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  27. Juhani Pietarinen & David Hitchcock (2000). Stanovich's Who Is Rational? Studies of Individual Differences in Reasoning. Informal Logic 20 (3).
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  28. David Hitchcock (1999). The Origin of the Technical Use of "Sound Argument": A Postscript. Informal Logic 19 (2).
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  29. David Hitchcock (1999). The Thomas-Nolt Dispute: Some Lessons About Induction. Informal Logic 19 (2).
    I resolve an apparently unresolved dispute about how probable uniform experience makes an extrapolation from it, and draw some general lessons about such enumerative induction. Uniform experience does not necessarily confer a high probability on an extrapolation of or generalization from that experience. Rational extrapolation or generalization typically involves a lot of specific background information, though not necessarily a general assumption that nature is uniform or that the future will resemble the past. And new evidence which is highly likely on (...)
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  30. David Hitchcock (1998). Does the Traditional Treatment of Enthymemes Rest on a Mistake? Argumentation 12 (1):15-37.
    In many actual arguments, the conclusion seems intuitively to follow from the premisses, even though we cannot show that it follows logically. The traditional approach to evaluating such arguments is to suppose that they have an unstated premiss whose explicit addition will produce an argument where the conclusion does follow logically. But there are good reasons for doubting that people so frequently leave the premisses of their arguments unstated. The inclination to suppose that they do stems from the belief that (...)
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  31. D. Hitchcock (1996). Robert C. Pinto and J. Anthony Blair, Reasoning: A Practical Guide. Argumentation 10:306-310.
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  32. David Hitchcock (1996). Holyoak and Thagard`s Mental Leaps: Analogy in Creative Thought. Informal Logic 18 (2).
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  33. David Hitchcock (1996). Johnson`s The Rise of Informal Logic: Essays on Argumentation, Critical Thinking, Reasoning and Politics. Informal Logic 18 (2).
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  34. David Hitchcock (1996). Review of Johnson. [REVIEW] Informal Logic 18:269-83.
     
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  35. David Hitchcock (1992). Relevance. Argumentation 6 (2):251-270.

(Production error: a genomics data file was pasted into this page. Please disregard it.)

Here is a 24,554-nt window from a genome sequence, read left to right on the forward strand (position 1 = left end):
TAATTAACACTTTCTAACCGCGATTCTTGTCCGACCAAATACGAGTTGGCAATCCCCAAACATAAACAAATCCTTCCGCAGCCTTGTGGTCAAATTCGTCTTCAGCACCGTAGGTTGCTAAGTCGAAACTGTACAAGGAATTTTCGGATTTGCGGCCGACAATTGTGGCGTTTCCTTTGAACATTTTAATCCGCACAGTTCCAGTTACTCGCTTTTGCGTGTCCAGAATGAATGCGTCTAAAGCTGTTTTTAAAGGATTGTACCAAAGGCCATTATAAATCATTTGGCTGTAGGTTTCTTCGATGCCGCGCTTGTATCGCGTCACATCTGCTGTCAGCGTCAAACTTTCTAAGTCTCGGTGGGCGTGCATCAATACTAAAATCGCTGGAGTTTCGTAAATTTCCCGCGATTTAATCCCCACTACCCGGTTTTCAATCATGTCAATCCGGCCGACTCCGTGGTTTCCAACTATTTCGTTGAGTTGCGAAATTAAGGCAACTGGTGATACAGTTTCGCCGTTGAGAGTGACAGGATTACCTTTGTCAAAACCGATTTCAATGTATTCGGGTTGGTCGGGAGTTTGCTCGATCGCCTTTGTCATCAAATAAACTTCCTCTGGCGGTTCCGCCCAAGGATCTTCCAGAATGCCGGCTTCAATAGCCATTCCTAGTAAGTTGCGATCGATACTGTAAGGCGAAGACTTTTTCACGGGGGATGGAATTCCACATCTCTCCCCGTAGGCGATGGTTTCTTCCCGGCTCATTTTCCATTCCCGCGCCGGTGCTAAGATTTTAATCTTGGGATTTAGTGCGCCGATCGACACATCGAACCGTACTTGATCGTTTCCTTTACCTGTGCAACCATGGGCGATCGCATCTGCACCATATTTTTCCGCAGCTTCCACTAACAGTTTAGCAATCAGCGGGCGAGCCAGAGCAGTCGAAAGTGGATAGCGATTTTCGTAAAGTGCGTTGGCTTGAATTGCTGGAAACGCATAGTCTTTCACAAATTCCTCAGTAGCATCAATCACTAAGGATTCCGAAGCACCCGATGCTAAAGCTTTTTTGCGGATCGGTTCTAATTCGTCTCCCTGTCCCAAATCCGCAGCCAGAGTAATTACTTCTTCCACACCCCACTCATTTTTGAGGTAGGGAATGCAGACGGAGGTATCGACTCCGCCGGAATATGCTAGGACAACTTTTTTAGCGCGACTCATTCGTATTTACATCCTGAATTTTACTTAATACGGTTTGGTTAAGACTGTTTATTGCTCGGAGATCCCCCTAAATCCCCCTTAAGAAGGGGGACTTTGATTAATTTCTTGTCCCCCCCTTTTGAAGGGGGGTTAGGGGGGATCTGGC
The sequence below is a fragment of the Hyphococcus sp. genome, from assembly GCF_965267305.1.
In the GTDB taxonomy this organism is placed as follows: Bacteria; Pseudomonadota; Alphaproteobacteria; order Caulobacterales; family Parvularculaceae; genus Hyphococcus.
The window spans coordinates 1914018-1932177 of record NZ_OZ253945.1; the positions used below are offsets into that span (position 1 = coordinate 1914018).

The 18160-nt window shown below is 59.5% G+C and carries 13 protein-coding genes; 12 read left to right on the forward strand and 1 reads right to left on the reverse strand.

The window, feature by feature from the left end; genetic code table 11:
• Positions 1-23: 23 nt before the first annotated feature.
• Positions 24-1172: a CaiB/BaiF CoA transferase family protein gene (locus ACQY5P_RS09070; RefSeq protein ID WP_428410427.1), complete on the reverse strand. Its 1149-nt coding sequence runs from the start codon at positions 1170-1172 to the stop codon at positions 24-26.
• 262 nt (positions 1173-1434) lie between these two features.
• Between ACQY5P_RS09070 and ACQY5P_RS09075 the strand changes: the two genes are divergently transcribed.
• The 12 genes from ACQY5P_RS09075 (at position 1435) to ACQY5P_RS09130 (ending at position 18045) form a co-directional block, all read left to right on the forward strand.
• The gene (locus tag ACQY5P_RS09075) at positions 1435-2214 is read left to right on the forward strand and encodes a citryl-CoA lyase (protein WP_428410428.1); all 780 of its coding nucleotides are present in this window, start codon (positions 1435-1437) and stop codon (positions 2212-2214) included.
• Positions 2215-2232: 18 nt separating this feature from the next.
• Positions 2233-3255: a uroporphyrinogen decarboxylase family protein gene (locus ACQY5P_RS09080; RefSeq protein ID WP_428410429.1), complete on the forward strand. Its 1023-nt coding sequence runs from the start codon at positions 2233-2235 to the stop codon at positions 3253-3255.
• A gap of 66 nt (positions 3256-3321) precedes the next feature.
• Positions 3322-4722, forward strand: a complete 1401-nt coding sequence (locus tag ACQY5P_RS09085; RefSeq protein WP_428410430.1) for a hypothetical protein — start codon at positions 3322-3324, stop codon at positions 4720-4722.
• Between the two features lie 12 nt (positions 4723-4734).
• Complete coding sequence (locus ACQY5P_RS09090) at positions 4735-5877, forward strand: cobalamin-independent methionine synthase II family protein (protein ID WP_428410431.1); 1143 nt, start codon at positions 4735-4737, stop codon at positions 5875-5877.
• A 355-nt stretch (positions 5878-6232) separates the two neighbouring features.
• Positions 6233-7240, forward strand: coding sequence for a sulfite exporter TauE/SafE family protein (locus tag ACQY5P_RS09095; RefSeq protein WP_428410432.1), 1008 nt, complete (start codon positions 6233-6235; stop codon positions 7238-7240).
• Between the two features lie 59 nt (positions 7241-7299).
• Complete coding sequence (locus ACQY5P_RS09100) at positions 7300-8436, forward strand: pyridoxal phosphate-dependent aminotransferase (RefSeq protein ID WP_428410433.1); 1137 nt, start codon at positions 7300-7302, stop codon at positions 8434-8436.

Relevance is a triadic relation between an item, an outcome or goal, and a situation. Causal relevance consists in an item's ability to help produce an outcome in a situation. Epistemic relevance, a distinct concept, consists in the ability of a piece of information (or a speech act communicating or requesting a piece of information) to help achieve an epistemic goal in a situation. It has this ability when it can be ineliminably combined with other at least potentially accurate information (...)
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  36. David Hitchcock & Rolf George (1991). Smook on Logical and Extralogical Constants. Informal Logic 13 (1).
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  37. David Hitchcock (1989). Informal Fallacies. Teaching Philosophy 12 (1):49-51.
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  38. David Hitchcock (1986). Conflicting Affairs. Teaching Philosophy 9 (3):255-257.
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  39. David Hitchcock (1986). Topical Relevance in Argumentation Douglas N. Walton Amsterdam and Philadelphia: John Benjamins, 1982. Pp. Viii, 81. $18.00. [REVIEW] Dialogue 25 (04):819-.
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  40. David Hitchcock (1985). Enthymematic Arguments. Informal Logic 7 (2).
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  41. David Hitchcock (1985). The Good in Plato's "Republic". Apeiron 19 (2):65 - 92.
    After clarifying what plato means by "the good," noting accounts of the good which he explicitly rejects in the "republic", and carefully interpreting the comparison of the good with the sun at "republic" 508-509, this paper infers from the comparison that the good is unity. It then examines the coherence of this account with what the "republic" says about the foundations of mathematics and about the good of individuals and of cities, and offers a preliminary appraisal.
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  42. David Hitchcock (1984). Analysis of Last Issue`s Passage. Informal Logic 1 (2).
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  43. David Hitchcock (1981). Deduction, Induction and Conduction. Informal Logic 3 (2).